Subscribe:Apple Podcasts | Android | RSS

Show Notes:

  • Michael talks about one of the missing chapters in the book – 0:17
  • Shared a very insightful experience doing Disaster Aid work – 0:41
  • Bring assets with only when that commodity is no longer common – 03:59
  • Lighten your load during disaster situations – 05:02
  • Good morning everybody! Today we are going to be talking about one of the missing chapters of the book. It’s called the Law of Existing Resources. In some ways, you probably already practice this, in other ways you have not consciously thought about it I’m guessing, because it’s something that is really obscure in niche like. And it’s something that I see time and again results. The first time I really started thinking about it, was Haiti, the first disaster trip that I have to travel to a foreign country. I did not know anybody and there were reports that there were shortages of water. So once I arrived in the Dominican Republic and started thinking about this bus ride over to Haiti, we bought a couple of cases of water. The problem with this was that we had to carry the water in our bags once we got off the bus. Thankfully, I wouldn’t have to go too far. But the following day, we had to travel a couple of miles. Carrying that water, became a real pain. Now, you may think that water is everywhere but we didn’t know how hard it was to get water in Haiti. Clean water. And the problem with not getting clean water is if you’re drinking sketchy water, you might get sick. So this becomes a real problem when you’re doing disaster aid work.

    Happened again in Japan, as I was traveling into the devastated areas, I had heard reports that water was being rationed and I didn’t know if I was going to have access to water so I actually brought a little handcart.. 3 cases of water! I obviously not going to have any shortages of water. So I was carrying this water with me and it slowed me down.

    In Haiti, we wanted to get clothing for all these orphanages that we were serving and clothing was getting harder and harder to find. And so we started looking at having Salvation Army ship clothing in from the United States and what I learned from somebody at the convoy of hope in a discussion with him… was very insightful! He said he always tries to get aid in the country instead of shipping it in from the United States. Number one reason is… it’s more expensive in the United States. Number two, you have to pay for the shipping to get it over there. And number three, it takes longer. And so while the devastated areas in the country may not have clothing if you travel just maybe 20 or 30 or 40 miles away to the part of the area of the country where typically you will be able to find it. This has happened to me many times in disaster situations.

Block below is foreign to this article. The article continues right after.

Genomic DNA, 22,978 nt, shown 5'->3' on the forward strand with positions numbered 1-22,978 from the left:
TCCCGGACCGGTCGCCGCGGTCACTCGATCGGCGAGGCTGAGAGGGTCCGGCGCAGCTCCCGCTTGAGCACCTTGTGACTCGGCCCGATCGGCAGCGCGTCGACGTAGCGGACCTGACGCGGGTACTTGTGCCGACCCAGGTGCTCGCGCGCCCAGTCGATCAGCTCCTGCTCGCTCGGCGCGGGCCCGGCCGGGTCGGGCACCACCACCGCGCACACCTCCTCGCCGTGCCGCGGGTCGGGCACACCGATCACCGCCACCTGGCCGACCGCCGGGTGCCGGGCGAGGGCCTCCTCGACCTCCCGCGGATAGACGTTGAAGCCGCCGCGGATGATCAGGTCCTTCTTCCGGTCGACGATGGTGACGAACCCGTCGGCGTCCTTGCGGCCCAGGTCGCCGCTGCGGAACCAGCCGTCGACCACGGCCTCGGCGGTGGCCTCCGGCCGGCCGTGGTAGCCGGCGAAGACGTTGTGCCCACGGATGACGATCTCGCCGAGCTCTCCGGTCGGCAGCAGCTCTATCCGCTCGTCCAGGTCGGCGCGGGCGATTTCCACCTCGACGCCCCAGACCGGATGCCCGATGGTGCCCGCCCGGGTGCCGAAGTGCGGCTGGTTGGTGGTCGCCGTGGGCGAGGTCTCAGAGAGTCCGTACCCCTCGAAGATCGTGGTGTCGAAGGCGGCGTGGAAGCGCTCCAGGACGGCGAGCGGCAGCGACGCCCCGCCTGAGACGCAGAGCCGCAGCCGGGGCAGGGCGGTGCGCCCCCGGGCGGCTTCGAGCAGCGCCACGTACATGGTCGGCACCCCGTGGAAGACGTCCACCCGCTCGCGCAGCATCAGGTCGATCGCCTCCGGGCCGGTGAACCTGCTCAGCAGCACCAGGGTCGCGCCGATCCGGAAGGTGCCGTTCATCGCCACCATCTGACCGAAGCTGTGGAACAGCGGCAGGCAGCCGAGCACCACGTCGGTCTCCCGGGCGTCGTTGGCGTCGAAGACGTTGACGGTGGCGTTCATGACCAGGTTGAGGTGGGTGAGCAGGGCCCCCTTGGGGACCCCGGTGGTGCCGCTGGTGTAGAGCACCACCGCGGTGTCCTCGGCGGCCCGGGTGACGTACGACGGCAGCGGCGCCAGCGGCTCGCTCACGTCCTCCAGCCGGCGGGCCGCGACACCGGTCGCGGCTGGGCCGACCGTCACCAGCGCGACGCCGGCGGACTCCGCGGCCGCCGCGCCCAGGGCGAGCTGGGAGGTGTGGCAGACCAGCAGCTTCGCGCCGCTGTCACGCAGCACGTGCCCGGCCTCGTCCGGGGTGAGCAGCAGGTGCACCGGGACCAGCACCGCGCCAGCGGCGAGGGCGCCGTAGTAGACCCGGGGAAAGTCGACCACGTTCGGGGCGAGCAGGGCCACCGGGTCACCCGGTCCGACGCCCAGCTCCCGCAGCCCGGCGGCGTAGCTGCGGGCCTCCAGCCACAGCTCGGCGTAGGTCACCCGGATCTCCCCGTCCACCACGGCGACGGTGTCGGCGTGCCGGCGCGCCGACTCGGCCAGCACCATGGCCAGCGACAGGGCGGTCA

I remember the time in the Philippines where we actually bought $35,000 worth of food. It had flown into the Philippines from Florida. It was very expensive. It was very time consuming. The costs bang for the buck was not very good. It turned out that that food has arrived just in time to the right places but it would have been smarter I think to go to the outer cities, the non-devastated areas in the Philippines to acquire that food. We would have been able to buy 3 or 4 times as much food. And the shipping would have been almost nothing.

    This is the real theme for the Law of Existing Resources. When you are traveling to an area and you have a need for a certain to be used in that area. The only time you should bring assets with you is when that commodity is no longer common. When the demand is very high for something, that is when you should bring it. If you know for sure you can get it in the location you are traveling to, then you should definitely try not to bring it. For example, an interpreter. In the first couple of trips that I went disaster zones, I would bring an interpreter with me or somebody who knew the language. I will pay for their flight or get their ticket over there so that is very expensive. When in fact, there are plenty of interpreters in the country. I just had to find them. I didn’t know where they were. It sounds like really kind of super niche type of piece of information. But the fact of the matter is if you know you can get it where you are going, it doesn’t make sense to bring it. Lighten your load. The faster you travel the sooner you can go. All those things come into play. I know it’s kind of super niche thing and this is why I did not include it in the book. If you take the example of water, it is typically pretty common but that changed when we had disasters. Now, there is water purification, water filters, typically you can get water almost everywhere.

    In Nepal, we were hiking for days we just go get the water out of rivers. That made my pack much lighter. The very interesting piece of knowledge that I got is the Law of Existing Resources. When something is common, available, in low demand and you can get it anywhere, it doesn’t make sense to try to bring it from somewhere else. In any event, that is Law of Existing Resources. Hope you enjoyed it. See you guys next time!